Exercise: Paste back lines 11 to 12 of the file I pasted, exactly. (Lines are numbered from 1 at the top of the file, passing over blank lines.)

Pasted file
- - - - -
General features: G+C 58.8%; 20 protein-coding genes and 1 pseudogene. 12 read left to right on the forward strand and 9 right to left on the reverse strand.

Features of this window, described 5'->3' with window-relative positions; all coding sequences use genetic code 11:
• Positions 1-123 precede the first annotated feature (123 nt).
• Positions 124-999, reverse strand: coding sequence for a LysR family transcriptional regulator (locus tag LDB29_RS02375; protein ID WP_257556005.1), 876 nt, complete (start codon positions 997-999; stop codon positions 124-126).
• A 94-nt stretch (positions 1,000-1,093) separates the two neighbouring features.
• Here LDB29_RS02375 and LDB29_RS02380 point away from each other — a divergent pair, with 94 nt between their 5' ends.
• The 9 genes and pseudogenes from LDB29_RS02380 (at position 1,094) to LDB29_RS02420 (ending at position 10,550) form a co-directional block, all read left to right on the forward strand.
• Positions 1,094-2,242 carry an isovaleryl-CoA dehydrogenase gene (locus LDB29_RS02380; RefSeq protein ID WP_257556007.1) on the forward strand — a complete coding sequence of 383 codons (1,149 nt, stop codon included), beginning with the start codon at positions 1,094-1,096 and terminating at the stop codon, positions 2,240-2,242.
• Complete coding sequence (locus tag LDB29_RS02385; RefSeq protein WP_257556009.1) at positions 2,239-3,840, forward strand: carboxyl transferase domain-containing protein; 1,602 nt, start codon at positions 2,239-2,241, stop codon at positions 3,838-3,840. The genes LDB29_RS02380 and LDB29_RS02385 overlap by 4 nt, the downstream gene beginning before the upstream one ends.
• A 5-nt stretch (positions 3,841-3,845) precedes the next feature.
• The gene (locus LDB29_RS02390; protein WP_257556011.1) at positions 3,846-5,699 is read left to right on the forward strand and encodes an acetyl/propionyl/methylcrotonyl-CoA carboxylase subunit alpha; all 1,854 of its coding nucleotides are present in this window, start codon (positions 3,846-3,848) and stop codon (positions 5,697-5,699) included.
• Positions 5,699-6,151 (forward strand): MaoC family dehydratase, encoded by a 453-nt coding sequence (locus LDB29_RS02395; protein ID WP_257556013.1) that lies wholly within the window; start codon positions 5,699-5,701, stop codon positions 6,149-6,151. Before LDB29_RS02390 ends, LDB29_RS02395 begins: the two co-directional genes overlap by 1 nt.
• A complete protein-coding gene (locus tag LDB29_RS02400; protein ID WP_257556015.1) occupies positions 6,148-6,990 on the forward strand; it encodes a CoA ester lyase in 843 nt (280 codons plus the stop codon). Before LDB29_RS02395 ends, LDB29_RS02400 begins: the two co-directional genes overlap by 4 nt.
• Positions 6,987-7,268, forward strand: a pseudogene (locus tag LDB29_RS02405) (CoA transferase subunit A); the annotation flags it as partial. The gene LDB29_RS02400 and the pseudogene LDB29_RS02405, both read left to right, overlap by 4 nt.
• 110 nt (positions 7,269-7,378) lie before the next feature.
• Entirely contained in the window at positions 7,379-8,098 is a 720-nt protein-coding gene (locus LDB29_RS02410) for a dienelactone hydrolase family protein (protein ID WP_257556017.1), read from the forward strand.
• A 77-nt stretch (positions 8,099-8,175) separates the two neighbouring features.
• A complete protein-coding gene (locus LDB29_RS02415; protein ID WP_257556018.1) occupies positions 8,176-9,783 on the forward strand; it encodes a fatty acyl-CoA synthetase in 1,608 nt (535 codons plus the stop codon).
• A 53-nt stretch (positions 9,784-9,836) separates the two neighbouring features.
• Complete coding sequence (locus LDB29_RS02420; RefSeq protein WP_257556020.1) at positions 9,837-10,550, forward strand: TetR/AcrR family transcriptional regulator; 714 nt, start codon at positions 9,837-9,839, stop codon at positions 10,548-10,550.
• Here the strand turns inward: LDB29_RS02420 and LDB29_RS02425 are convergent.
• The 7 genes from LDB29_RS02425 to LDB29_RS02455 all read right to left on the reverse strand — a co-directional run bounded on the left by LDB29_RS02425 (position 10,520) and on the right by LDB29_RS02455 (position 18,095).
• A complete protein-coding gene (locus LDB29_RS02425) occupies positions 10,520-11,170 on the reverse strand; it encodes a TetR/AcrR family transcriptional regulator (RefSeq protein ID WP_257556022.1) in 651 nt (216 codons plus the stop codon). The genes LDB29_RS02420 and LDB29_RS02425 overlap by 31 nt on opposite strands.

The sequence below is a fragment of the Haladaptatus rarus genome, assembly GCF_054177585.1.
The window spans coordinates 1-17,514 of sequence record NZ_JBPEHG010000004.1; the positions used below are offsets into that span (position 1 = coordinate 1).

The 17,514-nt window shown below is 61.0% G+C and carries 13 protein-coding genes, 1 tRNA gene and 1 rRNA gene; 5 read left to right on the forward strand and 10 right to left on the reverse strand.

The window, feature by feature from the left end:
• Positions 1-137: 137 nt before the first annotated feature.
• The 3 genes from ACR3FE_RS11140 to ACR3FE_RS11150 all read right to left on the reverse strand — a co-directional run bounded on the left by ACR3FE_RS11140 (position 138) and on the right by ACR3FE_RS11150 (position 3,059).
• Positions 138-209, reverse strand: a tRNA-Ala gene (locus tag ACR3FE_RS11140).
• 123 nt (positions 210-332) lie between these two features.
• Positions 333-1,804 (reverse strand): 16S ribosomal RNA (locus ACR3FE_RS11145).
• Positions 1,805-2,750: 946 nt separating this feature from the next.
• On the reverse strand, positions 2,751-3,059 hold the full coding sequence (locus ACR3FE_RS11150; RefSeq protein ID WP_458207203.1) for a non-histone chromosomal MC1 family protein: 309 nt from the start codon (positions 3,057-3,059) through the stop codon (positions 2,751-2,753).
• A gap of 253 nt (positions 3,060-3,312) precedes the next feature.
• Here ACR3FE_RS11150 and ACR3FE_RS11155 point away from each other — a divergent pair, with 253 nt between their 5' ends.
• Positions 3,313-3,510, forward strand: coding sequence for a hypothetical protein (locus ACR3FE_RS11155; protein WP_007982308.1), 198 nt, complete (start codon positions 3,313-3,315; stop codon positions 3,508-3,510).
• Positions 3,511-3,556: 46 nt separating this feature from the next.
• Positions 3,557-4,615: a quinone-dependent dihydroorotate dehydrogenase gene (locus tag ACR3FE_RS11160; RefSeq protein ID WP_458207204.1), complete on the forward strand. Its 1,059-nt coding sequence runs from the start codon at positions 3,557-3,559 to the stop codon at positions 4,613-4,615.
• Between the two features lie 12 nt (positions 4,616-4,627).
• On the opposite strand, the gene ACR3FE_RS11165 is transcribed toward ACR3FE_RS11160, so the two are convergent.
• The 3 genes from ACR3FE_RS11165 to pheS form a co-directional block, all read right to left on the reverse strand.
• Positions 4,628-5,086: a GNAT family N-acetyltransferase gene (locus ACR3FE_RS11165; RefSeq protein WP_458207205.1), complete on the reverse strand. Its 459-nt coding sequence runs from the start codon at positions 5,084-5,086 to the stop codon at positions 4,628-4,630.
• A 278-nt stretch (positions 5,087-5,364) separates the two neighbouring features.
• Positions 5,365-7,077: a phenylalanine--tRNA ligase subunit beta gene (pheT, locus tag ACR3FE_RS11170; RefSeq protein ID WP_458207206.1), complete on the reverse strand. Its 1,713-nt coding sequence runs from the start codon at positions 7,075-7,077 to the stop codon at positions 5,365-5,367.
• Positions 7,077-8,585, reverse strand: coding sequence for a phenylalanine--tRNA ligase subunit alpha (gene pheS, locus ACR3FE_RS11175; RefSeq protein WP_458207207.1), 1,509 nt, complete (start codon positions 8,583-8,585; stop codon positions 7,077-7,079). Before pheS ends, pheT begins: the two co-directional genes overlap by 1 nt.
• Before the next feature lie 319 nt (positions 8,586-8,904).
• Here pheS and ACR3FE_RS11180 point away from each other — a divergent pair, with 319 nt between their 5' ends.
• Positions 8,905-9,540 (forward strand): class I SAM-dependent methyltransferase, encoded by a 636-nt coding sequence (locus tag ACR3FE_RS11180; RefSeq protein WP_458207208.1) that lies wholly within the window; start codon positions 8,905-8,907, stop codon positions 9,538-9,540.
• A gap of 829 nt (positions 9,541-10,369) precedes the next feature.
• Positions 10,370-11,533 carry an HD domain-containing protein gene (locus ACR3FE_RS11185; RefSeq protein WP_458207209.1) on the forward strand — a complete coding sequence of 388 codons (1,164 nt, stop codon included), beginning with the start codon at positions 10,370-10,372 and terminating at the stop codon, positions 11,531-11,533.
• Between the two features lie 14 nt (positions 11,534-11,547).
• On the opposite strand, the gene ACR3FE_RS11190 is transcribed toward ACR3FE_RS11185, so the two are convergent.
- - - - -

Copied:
• The gene (locus LDB29_RS02390; protein WP_257556011.1) at positions 3,846-5,699 is read left to right on the forward strand and encodes an acetyl/propionyl/methylcrotonyl-CoA carboxylase subunit alpha; all 1,854 of its coding nucleotides are present in this window, start codon (positions 3,846-3,848) and stop codon (positions 5,697-5,699) included.
• Positions 5,699-6,151 (forward strand): MaoC family dehydratase, encoded by a 453-nt coding sequence (locus LDB29_RS02395; protein ID WP_257556013.1) that lies wholly within the window; start codon positions 5,699-5,701, stop codon positions 6,149-6,151. Before LDB29_RS02390 ends, LDB29_RS02395 begins: the two co-directional genes overlap by 1 nt.